ICA, Volvo, Green Cargo, and Scanlog v COVID-19
The parties have agreed to re-establish Volvo's train, that in the past connected the company's facilities in Sweden with its factory in the Belgian Ghent, but which has come to a halt because of the coronavirus pandemic.
The service has been also used in the past by ICA who through the Swedish logistics company Scanlog booked slots on the train's northbound leg.
The link, two 19-railcar-long trains/week (equivalent to 80 trucks/week), was re-opened during the Easter week, carrying goods from ICA's warehouse in Ghent to Sweden.
In their joint press release, the companies underlined that it's not only about reducing the risk of supply shortages, but also minimising the danger of contracting and spreading the virus by lorry drivers, a shortage of whom, should they fall-ill, will be even more felt by European trucking companies and may result in delivery delays.
"We at ICA are constantly working towards reducing the climate impact of our transports and will continue doing so, even in these difficult times. We have a responsibility towards the society - to secure the supply of essential goods as well as lower the emissions. We're still getting the majority of the deliveries that we need, but in order to make sure that's also the case in the future we're glad that we have set up this solution to reintroduce train traffic from Ghent," Magnus Stadig, Head of Logistics, ICA, said.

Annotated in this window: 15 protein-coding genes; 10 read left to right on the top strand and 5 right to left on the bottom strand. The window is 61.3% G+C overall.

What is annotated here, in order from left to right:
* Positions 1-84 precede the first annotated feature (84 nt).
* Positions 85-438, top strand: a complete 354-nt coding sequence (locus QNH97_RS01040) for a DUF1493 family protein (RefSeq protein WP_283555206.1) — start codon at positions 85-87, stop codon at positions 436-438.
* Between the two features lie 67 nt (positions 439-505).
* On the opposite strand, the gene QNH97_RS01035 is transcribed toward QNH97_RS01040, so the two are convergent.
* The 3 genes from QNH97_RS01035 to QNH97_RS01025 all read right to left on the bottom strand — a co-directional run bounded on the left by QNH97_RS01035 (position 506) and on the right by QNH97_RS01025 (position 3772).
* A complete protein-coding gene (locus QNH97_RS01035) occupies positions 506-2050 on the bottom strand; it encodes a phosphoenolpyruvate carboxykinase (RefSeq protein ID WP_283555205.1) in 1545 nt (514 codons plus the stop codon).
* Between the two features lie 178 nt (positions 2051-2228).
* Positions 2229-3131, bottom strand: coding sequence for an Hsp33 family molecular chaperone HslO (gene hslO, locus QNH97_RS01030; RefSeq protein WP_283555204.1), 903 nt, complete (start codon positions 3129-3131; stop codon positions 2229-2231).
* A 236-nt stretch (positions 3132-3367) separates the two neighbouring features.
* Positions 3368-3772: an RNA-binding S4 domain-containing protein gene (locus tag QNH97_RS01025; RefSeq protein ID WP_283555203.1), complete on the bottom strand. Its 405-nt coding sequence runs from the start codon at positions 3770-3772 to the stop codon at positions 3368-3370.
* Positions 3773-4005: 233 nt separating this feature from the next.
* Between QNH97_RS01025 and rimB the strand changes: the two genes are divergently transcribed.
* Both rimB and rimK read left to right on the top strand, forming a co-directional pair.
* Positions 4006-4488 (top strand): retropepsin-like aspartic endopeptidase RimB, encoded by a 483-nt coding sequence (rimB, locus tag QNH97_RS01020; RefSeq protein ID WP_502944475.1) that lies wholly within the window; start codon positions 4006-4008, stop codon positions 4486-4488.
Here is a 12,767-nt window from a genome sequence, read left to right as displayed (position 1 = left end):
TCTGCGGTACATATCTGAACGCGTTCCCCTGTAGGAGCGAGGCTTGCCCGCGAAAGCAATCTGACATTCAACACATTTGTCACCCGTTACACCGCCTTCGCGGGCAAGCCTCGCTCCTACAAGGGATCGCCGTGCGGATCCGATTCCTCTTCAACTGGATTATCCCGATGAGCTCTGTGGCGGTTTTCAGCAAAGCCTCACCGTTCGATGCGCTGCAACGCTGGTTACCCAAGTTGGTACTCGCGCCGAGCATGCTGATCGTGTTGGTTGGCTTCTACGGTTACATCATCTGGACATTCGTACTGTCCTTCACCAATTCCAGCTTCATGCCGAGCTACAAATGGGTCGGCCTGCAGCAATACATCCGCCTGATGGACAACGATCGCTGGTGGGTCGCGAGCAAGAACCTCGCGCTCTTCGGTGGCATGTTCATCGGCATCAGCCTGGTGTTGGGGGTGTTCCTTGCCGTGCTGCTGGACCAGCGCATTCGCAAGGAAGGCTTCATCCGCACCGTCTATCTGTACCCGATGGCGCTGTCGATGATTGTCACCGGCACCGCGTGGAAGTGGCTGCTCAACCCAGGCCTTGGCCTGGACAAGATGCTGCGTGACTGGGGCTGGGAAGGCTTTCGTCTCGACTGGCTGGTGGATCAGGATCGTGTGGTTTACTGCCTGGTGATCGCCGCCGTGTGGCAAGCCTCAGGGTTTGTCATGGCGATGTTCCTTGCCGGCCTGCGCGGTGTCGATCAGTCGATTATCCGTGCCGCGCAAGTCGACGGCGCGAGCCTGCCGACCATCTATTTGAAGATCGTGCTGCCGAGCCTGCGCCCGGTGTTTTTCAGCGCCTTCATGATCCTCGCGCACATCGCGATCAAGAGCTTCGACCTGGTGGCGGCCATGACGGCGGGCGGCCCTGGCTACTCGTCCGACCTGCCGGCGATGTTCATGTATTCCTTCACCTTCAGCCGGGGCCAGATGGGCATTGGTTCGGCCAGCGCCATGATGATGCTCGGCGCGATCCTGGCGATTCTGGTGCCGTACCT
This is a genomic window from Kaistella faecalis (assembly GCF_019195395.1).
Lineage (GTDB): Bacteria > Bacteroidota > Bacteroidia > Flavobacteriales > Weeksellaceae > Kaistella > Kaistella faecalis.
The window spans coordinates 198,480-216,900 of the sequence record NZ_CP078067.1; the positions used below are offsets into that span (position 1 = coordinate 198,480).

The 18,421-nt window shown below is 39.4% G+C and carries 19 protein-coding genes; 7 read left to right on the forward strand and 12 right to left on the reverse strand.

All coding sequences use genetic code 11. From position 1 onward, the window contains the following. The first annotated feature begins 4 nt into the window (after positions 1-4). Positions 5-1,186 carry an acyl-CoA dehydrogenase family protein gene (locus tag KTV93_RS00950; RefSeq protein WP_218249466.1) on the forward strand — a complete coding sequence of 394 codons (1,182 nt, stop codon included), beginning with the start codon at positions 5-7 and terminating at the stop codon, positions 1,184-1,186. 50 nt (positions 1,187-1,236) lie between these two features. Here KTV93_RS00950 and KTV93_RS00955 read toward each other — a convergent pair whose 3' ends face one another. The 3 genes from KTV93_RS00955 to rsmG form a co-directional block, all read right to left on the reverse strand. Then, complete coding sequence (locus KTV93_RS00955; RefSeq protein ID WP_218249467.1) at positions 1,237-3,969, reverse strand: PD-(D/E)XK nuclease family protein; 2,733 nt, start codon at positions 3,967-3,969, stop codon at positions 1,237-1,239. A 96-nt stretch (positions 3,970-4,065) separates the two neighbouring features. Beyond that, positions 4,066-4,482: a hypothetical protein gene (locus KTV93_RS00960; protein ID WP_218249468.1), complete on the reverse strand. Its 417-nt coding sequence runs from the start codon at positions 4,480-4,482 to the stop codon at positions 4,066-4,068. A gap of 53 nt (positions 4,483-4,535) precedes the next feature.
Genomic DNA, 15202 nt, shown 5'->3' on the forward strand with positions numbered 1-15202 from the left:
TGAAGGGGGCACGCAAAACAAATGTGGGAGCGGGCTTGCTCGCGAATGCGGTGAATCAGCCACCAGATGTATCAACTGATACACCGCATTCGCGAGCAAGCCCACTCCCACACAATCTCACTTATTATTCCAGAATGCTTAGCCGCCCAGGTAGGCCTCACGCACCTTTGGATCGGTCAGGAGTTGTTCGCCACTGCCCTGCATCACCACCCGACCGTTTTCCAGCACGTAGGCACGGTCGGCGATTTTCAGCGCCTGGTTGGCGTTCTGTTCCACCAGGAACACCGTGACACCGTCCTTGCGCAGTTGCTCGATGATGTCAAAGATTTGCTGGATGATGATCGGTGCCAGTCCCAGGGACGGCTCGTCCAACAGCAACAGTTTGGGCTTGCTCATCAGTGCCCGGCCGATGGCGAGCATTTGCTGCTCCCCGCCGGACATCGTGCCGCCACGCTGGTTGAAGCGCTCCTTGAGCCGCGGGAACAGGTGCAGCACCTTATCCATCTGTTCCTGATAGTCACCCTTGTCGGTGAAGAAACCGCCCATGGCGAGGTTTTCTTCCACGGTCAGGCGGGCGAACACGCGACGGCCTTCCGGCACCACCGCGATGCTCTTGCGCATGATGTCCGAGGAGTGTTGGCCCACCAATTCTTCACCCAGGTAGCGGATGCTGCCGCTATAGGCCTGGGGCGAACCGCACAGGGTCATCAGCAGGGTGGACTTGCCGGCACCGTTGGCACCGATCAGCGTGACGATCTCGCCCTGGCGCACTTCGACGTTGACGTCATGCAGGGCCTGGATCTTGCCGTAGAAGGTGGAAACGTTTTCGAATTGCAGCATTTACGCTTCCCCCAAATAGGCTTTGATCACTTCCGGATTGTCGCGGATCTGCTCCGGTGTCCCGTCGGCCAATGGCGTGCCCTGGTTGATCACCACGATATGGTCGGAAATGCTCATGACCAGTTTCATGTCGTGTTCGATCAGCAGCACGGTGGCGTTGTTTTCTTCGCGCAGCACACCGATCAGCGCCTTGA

Fredrik Vråmo, VP Logistics Purchasing, Volvo, added, "To deliver food, medicine, and other necessities is the transport system's most fundamental function. While waiting for southbound volumes to flow again, it feels good to be able to take part in brining large quantities of provisions into the country."
"I'm proud that through this partnership we've quickly managed to find a solution, even during these hard corona-times, thanks to which goods can reach their recipients on time and both domestic- and internationally. Railways play a critical role in the functioning of a society during normal times and it only shows in the time of a crisis how important is uninterrupted rail freight transportation for securing the flow of goods and industrial supplies," Ted Söderholm, CEO, Green Cargo, also commented.
Mattias Ljungberg, CEO, Scanlog, summed up, "Sweden's functioning is dependent upon unbroken transport flows. Reduced exports have lowered northbound trucking availability. More and more ferry lines are being halted, resulting in lorry traffic having now to go overland and cross many country borders. It's feels both good and extremely important that large volumes of consumables can be transported by rail."